This study also has notable strengths. Individuals were recruited at multiple study sites and followed longitudinally according to standardized protocols. Data on the feasibility and acceptability of telehealth monitoring were also collected across multiple modalities (eg, examination of actual self-monitoring behavior as well as self-reported experience with telehealth). Future studies would benefit from larger samples to strengthen generalizability. Monitoring periods should be longer to help establish what duration and pattern of assessment (focused and episodic or continuous) is most appropriate. Monitoring should include the quantification of clinical services received during the study period to examine the relationship between monitoring and health-care encounters. Finally, future studies should examine the relationship between monitoring, the concurrent and subsequent provision of services, meaningful patient-reported outcomes (eg, disease morbidity, quality of life), and health-care administrative outcomes (eg, fewer emergency department visits or inpatient hospitalizations).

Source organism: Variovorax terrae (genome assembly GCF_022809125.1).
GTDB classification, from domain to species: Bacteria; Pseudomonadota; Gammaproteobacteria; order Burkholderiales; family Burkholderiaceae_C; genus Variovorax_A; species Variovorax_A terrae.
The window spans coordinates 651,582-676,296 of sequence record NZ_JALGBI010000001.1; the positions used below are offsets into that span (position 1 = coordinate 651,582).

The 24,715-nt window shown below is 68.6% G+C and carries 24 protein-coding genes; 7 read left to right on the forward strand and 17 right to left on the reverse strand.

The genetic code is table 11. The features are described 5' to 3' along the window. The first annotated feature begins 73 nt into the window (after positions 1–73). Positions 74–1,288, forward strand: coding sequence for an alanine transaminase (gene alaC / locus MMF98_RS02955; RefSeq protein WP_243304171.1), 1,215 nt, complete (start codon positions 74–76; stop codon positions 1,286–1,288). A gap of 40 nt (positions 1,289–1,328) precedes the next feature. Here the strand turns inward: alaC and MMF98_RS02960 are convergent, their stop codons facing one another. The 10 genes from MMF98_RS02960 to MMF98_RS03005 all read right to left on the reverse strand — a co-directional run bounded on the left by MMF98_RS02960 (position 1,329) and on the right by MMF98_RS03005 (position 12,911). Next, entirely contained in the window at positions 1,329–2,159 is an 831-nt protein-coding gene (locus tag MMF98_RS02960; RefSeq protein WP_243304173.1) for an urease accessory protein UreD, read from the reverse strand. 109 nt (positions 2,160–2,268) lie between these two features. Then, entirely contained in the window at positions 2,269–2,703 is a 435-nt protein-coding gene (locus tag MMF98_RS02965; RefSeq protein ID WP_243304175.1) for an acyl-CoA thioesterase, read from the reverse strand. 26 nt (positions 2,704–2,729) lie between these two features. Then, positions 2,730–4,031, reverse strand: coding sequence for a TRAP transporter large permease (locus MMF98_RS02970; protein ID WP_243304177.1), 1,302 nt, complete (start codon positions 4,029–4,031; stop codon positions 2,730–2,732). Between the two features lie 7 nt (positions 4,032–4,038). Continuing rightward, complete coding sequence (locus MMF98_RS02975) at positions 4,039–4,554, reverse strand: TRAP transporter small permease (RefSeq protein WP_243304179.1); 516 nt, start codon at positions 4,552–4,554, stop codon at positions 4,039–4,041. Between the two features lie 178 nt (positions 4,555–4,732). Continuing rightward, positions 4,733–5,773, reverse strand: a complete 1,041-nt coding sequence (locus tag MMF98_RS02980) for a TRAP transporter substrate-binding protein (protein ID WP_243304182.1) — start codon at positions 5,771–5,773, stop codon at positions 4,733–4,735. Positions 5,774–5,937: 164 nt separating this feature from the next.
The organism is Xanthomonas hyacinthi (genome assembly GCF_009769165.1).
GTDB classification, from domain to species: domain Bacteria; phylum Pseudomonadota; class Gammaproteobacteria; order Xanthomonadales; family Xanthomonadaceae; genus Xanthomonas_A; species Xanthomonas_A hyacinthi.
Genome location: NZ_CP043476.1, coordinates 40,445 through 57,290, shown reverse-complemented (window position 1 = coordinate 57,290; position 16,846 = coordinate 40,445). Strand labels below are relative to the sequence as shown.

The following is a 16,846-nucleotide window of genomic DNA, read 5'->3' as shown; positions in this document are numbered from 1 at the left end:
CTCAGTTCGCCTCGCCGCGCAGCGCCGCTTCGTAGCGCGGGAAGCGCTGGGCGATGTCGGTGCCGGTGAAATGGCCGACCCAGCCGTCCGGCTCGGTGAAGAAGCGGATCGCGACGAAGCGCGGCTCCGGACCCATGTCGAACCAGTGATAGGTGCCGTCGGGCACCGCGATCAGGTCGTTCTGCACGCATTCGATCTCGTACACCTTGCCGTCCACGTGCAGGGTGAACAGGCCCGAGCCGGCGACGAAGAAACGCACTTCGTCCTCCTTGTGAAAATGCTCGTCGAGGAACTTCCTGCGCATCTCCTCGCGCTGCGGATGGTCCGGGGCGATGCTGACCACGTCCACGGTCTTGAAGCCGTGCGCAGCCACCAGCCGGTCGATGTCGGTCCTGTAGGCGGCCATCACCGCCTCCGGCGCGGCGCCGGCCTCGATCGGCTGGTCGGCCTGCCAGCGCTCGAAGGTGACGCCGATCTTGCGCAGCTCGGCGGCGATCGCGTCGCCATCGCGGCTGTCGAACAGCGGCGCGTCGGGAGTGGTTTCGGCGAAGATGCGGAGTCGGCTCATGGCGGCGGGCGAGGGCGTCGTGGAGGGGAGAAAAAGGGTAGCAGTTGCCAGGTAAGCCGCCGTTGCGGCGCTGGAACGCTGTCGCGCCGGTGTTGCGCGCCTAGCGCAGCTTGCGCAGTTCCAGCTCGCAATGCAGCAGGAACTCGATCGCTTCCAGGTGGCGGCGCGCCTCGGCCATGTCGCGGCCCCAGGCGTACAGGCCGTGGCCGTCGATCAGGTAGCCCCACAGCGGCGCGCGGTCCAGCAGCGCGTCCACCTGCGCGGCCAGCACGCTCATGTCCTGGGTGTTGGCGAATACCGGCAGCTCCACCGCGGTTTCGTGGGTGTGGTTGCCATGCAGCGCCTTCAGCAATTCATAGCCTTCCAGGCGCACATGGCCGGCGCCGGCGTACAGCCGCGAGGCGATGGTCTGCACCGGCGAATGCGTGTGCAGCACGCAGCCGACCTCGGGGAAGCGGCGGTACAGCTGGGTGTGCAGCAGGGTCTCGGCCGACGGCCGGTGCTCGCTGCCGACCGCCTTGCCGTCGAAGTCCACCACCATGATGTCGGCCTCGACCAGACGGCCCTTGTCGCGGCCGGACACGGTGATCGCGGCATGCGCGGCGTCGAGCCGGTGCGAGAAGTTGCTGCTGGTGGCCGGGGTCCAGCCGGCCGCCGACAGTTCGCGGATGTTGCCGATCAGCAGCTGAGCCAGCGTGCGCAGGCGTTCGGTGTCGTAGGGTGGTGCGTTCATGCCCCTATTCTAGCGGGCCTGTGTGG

As with many chronic illnesses, the care of individuals with MS requires ongoing management and coordination.
Home telehealth monitoring is a promising practice to promote disease self-management among people with MS and to coordinate and adjust ongoing clinical services.
Implementation of telehealth monitoring is feasible, and patient satisfaction rates are high.
Financial Disclosures: The authors have no conflicts of interest to disclose.
Funding/Support: This research was supported by Department of Veterans Affairs MS Centers of Excellence West and East, and by a Rehabilitation Research and Development Service Career Development Award (B3319VA and B4927W) to Dr. Turner.
From the VA Puget Sound Health Care System, Seattle, WA, USA (APT, AS, LM, JKH); Washington DC VA Medical Center, Washington, DC, USA (MTW, HM); VA MS Center of Excellence West, Seattle, WA, USA (APT, AS, JKH); VA MS Center of Excellence East, Washington, DC, USA (MTW, HM, RK); VA Center of Excellence in Substance Abuse Treatment and Education, Seattle, WA, USA (APT); Department of Rehabilitation Medicine (APT, JKH) and Department of Epidemiology, University of Washington, Seattle, WA, USA (JKH); Department of Neurology, Georgetown University, Washington, DC, USA (MTW).